Michelle: So, we have a question from Steve Walther who’s joined us. It’s asking if we can talk about the difference between how in-house and external client files are managed.

Alyssa: Okay. I would actually say for us in-house marketing and other tools and external clients, they’re generally the same because we really want the same kind of security on our own files and processes as we do on our clients.

The the main difference would be that employees have access to almost all of the in-house things versus client files are by team. An example, I am not a web developer, but I would have client access to some of our web development files. Not necessarily passwords. That actually is partially because we like to allow people to explore. Be inter-departmental about their work. But the client files are available if you’re on this team.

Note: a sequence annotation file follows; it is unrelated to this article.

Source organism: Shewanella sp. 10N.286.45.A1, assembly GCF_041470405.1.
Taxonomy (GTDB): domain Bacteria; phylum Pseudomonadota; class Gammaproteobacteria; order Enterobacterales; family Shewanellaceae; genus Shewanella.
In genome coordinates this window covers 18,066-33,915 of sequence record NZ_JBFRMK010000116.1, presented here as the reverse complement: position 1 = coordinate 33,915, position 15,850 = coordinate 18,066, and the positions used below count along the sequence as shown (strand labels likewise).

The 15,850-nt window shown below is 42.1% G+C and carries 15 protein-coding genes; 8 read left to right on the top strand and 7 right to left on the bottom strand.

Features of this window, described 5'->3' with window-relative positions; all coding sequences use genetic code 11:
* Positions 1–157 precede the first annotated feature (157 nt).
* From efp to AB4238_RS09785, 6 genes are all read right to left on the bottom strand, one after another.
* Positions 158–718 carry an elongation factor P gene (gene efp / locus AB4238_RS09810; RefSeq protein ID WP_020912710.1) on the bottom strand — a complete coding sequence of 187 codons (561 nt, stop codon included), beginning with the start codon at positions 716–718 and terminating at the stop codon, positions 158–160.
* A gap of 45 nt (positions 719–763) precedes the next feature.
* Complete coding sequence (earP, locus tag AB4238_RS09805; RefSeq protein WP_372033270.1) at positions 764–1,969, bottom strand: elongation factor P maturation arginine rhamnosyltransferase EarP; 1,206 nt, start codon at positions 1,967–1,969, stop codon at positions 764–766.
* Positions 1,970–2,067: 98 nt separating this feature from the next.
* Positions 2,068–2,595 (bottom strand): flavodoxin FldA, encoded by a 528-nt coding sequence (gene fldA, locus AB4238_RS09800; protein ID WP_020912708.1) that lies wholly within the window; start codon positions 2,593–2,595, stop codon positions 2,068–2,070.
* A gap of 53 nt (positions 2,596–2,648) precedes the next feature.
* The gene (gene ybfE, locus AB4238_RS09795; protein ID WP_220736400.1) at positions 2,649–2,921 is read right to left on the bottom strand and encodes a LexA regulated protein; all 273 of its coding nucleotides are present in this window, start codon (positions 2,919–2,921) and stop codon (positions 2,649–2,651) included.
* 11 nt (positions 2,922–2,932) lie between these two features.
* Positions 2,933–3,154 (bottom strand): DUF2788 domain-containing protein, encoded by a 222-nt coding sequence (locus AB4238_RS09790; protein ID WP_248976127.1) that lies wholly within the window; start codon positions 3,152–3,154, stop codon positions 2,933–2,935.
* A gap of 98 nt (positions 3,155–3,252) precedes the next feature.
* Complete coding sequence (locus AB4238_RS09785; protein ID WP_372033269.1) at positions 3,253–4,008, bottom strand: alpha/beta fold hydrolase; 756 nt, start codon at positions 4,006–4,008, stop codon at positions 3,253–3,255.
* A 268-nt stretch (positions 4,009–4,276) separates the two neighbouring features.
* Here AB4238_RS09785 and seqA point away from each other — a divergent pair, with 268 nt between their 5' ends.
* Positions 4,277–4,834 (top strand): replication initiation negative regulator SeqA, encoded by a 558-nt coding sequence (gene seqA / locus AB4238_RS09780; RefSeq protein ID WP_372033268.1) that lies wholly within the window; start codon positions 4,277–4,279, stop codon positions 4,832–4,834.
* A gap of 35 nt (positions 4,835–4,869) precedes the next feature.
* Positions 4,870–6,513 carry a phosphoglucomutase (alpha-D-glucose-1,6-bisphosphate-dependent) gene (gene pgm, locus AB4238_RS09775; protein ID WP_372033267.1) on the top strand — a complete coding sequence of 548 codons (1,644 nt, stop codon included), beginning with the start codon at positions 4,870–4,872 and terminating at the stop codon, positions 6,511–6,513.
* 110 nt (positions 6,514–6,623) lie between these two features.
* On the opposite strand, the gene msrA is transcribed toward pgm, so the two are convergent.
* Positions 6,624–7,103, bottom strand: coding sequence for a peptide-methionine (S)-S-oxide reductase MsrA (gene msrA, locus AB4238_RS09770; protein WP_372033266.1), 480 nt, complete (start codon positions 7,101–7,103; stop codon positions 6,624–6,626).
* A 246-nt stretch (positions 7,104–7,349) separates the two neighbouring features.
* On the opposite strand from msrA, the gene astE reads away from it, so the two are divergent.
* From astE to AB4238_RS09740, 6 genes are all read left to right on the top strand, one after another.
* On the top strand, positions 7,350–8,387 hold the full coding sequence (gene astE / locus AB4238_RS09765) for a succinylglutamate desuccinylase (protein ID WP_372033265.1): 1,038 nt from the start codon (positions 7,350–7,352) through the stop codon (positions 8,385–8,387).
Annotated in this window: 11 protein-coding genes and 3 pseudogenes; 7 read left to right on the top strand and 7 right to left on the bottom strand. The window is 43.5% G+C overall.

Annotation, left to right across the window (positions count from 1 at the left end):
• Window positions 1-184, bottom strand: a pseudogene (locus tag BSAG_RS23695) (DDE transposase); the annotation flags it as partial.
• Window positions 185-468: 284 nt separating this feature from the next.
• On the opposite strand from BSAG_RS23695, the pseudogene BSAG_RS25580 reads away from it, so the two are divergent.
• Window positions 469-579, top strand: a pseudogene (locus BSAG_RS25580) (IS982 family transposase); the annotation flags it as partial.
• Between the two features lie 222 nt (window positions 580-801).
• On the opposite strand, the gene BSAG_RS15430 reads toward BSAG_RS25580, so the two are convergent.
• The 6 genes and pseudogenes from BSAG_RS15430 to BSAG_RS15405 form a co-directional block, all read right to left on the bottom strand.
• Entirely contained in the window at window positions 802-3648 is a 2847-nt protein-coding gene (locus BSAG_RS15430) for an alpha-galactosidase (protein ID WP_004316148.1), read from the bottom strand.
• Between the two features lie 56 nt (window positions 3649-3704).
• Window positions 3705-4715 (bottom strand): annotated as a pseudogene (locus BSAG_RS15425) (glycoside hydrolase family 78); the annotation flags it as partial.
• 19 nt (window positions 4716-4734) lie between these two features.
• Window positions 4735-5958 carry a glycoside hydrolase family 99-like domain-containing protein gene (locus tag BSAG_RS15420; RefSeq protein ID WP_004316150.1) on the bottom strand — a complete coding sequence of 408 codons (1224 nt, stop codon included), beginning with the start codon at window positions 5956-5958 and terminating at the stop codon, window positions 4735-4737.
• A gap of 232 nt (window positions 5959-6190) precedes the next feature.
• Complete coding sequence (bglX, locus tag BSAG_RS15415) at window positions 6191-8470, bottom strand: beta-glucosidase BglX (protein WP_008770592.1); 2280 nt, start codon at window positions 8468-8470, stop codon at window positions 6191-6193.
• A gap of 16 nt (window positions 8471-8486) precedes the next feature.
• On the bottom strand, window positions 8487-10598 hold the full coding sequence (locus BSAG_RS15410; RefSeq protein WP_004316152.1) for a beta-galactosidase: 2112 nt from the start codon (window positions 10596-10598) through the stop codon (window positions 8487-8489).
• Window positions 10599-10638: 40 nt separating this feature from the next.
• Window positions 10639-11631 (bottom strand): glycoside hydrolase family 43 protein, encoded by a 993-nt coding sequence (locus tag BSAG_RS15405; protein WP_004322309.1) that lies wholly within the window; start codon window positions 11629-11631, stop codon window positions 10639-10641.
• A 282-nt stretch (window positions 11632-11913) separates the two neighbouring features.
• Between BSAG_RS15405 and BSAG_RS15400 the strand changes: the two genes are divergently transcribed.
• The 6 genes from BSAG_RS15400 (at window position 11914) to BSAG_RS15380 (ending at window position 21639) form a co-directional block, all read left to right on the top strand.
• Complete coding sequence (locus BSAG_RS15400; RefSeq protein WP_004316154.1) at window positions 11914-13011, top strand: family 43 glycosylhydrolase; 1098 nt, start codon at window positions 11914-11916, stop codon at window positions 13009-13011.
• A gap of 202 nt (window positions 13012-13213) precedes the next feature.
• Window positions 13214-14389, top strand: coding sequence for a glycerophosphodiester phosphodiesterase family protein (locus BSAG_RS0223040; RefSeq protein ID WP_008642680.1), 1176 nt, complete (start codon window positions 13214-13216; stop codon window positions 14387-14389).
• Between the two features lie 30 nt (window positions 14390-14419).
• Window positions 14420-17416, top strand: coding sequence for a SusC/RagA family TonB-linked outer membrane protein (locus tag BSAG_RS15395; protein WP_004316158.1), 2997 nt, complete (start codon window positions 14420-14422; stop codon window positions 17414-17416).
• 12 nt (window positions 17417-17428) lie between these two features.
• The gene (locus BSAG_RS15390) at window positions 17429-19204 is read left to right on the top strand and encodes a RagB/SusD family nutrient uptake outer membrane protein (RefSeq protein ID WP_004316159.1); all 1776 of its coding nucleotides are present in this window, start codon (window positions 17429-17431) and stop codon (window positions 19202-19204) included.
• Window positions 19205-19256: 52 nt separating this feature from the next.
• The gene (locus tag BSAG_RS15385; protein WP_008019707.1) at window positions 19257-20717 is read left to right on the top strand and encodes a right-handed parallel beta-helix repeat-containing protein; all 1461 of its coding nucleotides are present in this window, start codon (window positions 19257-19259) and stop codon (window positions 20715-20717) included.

I really abide as much as I can by the least knowledge, not least amount of most privilege. Where, if you’re on this project, you can have access to it or if you’re on this sub-project of this client, that’s what you get access to. And that really helps in how we manage them. I don’t know if that entirely answers you.

Michelle: I think he might also be wondering specific technology wise because there were times where we need to share across their internal system with our internal system. Right? And we use Box, they might use Dropbox or they might use Google drive. How do you find the best way to manage that?